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Draft Day: Winners and Losers

By Rich Hilts | May 1st, 2004

Once again, the fan favorite, the circus maximus that highlights the start of NFL season has passed by. The lights have dimmed, and the workers have come to cleanse the sands and remove the losers from the floor. But, who, in the matches of the weekend that brings shouts of anger and joy from onlookers survived, and who failed outright? Who reached for the glory and fell short? Who maneuvered for position only to find themselves paying too high a price? Here are the top three winners and losers of the Draft Day weekend.

The Losers:

The first to fall to the sirens of the days were the Cleveland Browns. This once mighty franchise, with all of its inner struggles, traded up one spot after reaching for a truly mighty warrior in LT Robert Gallery, falling far short in picking up a possible troubled youth in TE Kellen Winslow II. While being of uncontested ability, his reported locker room conduct may make the team wish they had traded down to get some linemen for their running back Lee Suggs to run behind. That was their major need of the draft, and rather than opt for that, they wasted picks to move up and take a non – need player. They added a good safety, but their second day picks were mostly very raw projects.

The second victim of draft day delirium was the Dallas Cowboys. While their fans will argue that their pick of Julius Jones was terrific and their pick up of a first rounder was spectacular, they passed on two larger backs with more durability, less fumble issues and that is what they needed. They are trading a sure thing that they went with before in Troy Hambrick. Julius Jones missed the entire 2002 season and while he may have been a bargain to grab in the second round, passing up on Steven Jackson or Jones from Virginia Tech may very well have been a huge mistake that they will hate to hear fans revisit in the future. In fact, with no backs picked, the Cowboys went with the 6th – 8th best running back on the board for most teams. Their later round picks, such as OT Jacob Rogers, might not seem so bad, if it weren’t for known durability problems – but they reached for him when he most likely would have fallen.

The final to be dragged from the sands were the K.C. Chiefs. They did not truly get any players in need positions that they were lacking in. They made major reaches in the second round with DT Siavii or TE Wilson. Most people are saying the same things, that the raw talent might be there, but that these unpolished jewels are far from being treasures. Having those picks in the second round instead of another round or two, where the raw talent is found makes these tremendous errors rather than finding immediate impact players to help out their needy defense.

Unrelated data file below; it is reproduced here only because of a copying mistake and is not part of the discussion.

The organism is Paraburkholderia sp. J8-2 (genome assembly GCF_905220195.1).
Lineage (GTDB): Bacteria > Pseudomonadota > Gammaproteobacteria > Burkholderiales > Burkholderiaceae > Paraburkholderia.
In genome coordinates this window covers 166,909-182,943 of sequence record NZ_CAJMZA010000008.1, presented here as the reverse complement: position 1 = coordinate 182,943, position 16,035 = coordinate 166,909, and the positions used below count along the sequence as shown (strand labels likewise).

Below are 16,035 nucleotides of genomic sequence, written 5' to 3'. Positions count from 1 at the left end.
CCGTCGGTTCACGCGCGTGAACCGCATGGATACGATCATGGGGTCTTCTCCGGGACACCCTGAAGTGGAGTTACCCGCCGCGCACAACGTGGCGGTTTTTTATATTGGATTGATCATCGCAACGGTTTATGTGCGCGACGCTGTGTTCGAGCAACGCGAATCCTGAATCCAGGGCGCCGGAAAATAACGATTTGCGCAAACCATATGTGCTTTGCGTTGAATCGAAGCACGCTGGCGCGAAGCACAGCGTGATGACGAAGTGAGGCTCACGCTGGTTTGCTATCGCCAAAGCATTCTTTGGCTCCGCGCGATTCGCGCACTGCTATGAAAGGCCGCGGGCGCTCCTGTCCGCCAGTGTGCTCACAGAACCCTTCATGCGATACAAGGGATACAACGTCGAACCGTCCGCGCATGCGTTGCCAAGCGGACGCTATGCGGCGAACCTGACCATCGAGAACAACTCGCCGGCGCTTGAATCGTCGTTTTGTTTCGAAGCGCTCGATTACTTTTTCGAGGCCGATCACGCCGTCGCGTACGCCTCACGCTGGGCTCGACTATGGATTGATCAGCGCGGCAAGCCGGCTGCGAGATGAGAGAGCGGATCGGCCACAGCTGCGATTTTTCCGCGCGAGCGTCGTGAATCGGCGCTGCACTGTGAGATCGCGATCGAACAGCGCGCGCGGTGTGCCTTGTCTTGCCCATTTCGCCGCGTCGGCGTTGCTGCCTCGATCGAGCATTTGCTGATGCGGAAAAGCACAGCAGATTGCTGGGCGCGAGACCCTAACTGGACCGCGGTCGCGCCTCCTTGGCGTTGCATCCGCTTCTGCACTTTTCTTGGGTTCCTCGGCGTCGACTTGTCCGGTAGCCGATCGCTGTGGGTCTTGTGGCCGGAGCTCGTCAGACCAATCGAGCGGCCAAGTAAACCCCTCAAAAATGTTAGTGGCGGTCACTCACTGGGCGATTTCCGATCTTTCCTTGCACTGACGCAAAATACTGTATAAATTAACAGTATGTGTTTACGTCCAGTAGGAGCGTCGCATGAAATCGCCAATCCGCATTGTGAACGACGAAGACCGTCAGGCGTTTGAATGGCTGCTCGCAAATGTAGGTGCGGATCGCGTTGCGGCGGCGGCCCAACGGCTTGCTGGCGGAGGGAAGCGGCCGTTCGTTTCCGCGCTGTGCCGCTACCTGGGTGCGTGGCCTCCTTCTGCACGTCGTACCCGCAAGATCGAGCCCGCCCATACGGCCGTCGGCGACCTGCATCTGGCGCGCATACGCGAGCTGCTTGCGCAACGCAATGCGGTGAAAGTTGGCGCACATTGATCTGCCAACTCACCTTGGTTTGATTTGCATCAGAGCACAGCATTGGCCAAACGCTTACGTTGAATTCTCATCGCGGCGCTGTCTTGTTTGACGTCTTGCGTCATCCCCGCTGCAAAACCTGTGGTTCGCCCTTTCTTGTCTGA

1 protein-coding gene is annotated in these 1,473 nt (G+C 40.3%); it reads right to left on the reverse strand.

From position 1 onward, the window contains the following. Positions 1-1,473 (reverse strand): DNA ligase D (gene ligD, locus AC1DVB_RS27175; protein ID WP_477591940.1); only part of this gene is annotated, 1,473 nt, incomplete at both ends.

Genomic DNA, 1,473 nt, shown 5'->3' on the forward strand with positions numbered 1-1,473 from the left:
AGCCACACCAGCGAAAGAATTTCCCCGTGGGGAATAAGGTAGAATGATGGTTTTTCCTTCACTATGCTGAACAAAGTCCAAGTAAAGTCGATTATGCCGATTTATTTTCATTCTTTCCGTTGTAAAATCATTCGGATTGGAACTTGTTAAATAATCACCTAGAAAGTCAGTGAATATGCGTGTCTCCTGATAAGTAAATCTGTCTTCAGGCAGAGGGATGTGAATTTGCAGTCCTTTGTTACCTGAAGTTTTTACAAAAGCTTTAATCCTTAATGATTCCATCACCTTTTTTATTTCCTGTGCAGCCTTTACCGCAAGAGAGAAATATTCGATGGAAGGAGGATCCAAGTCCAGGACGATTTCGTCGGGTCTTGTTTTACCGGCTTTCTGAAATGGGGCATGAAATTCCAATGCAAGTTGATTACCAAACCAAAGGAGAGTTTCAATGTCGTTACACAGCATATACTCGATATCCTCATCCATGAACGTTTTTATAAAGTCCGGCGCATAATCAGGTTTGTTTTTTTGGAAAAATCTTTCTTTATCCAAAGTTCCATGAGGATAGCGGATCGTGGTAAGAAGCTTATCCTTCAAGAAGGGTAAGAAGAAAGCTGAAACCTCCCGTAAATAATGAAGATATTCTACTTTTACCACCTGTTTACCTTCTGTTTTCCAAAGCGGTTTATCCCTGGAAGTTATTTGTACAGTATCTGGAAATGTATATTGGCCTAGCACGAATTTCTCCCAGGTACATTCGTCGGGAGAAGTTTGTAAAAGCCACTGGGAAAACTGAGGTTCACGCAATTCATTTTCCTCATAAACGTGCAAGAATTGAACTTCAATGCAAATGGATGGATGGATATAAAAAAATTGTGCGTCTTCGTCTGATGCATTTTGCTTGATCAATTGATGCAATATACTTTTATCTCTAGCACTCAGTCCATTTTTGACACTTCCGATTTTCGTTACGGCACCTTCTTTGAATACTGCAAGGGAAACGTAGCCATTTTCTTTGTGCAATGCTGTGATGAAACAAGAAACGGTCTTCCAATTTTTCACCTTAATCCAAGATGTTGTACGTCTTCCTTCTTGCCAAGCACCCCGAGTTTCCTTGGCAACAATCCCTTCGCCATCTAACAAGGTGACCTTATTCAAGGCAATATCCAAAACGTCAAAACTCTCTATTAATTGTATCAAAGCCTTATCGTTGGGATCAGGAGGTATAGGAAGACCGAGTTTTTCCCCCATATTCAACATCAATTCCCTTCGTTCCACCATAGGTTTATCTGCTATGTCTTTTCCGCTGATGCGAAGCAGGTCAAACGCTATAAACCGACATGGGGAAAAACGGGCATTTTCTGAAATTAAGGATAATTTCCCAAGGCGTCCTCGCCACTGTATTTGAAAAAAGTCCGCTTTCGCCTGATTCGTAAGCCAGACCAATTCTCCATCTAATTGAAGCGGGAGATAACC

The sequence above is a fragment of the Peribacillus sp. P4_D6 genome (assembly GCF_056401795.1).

The Winners:

First – the New York Giants. While some may scream that the price they paid was insane, look at what the Giants have had to deal with since Simms left. Their quarterback performance hasn’t been much better than Ryan Leaf’s tryout at San Diego or Heath Shuler’s with the Skins. Yes, Collins took them to a Superbowl, but then performed so abysmally many were amazed that that team even made it there. Many, mostly the teams of the NFC East, may one day rue this draft sacrifice of the Giant’s front office. Chris Snee, a very good guard, one of the best of the draft, will help solidify a very large problem on their offensive line and a very serviceable linebacker in Reggie Torbor helped fill in another need.

The Lions will roar. And Mariucci and company will be too. They pulled off a nice deal with Cleveland for the Browns to move up one spot and not take the kid they were looking for. Matt Millen is chuckling over that, and still gets a feather in his cap for many good pickups that they needed. The primary two are the weapons that could possibly (if they stay healthy) make them into a potent offense. Roy Williams (WR) and Kevin Jones (RB) are two very potent defense destruction machines that add to a very dangerous (on paper so far) combination already in place with Harrington and Rogers. This could quite seriously put them on the map for a meteoric rise in the offensive statistics departments.

The Patriots, well, are the Patriots. There isn’t much to be said here besides here they go again. A potent defensive weapon in Wilfork and potentially one of the best tight ends of the draft in Ben Watson, they solidified two needs on their team in the first round. While the Pats stocked up on raw talent, in most cases they have people in front of the talent to learn behind while they grow. Cedric Cobbs (RB), will be behind Corey Dillon, Marquise Hill (DE) is behind some young defensive ends in place, but if Klecko moves to linebacker when the aging corps loses a player to retirement, Hill might be a raw talent to insert in his place. Even Wilfork and Watson can learn behind Keith Traylor and Christian Fauria before having to be placed into service. And who is one of the better teachers in the league? Bill is. While no major impact may be felt in the initial rush of the Patriots rookies of this draft, the long term effect of the Patriot stockpiling may be huge.

Edit: This blog was archived in May of 2016 from our original articles database.It was originally posted by Rich Hilts

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